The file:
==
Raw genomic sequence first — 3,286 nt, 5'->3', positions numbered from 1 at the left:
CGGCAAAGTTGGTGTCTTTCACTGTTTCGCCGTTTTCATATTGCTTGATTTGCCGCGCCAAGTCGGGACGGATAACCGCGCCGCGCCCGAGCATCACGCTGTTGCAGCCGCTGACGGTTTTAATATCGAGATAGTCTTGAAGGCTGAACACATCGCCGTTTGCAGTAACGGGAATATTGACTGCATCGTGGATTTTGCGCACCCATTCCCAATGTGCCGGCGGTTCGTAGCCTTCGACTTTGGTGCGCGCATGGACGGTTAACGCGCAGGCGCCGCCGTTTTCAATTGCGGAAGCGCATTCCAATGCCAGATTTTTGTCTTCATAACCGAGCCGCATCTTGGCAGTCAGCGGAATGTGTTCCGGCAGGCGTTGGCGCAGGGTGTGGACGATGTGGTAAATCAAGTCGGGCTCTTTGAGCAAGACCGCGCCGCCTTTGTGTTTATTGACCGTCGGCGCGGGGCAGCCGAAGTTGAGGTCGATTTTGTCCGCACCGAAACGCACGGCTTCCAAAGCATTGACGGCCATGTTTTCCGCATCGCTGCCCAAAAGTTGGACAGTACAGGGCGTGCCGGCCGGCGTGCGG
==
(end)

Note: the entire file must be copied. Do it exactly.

Raw genomic sequence first — 3,286 nt, 5'->3', positions numbered from 1 at the left:
CGGCAAAGTTGGTGTCTTTCACTGTTTCGCCGTTTTCATATTGCTTGATTTGCCGCGCCAAGTCGGGACGGATAACCGCGCCGCGCCCGAGCATCACGCTGTTGCAGCCGCTGACGGTTTTAATATCGAGATAGTCTTGAAGGCTGAACACATCGCCGTTTGCAGTAACGGGAATATTGACTGCATCGTGGATTTTGCGCACCCATTCCCAATGTGCCGGCGGTTCGTAGCCTTCGACTTTGGTGCGCGCATGGACGGTTAACGCGCAGGCGCCGCCGTTTTCAATTGCGGAAGCGCATTCCAATGCCAGATTTTTGTCTTCATAACCGAGCCGCATCTTGGCAGTCAGCGGAATGTGTTCCGGCAGGCGTTGGCGCAGGGTGTGGACGATGTGGTAAATCAAGTCGGGCTCTTTGAGCAAGACCGCGCCGCCTTTGTGTTTATTGACCGTCGGCGCGGGGCAGCCGAAGTTGAGGTCGATTTTGTCCGCACCGAAACGCACGGCTTCCAAAGCATTGACGGCCATGTTTTCCGCATCGCTGCCCAAAAGTTGGACAGTACAGGGCGTGCCGGCCGGCGTGCGG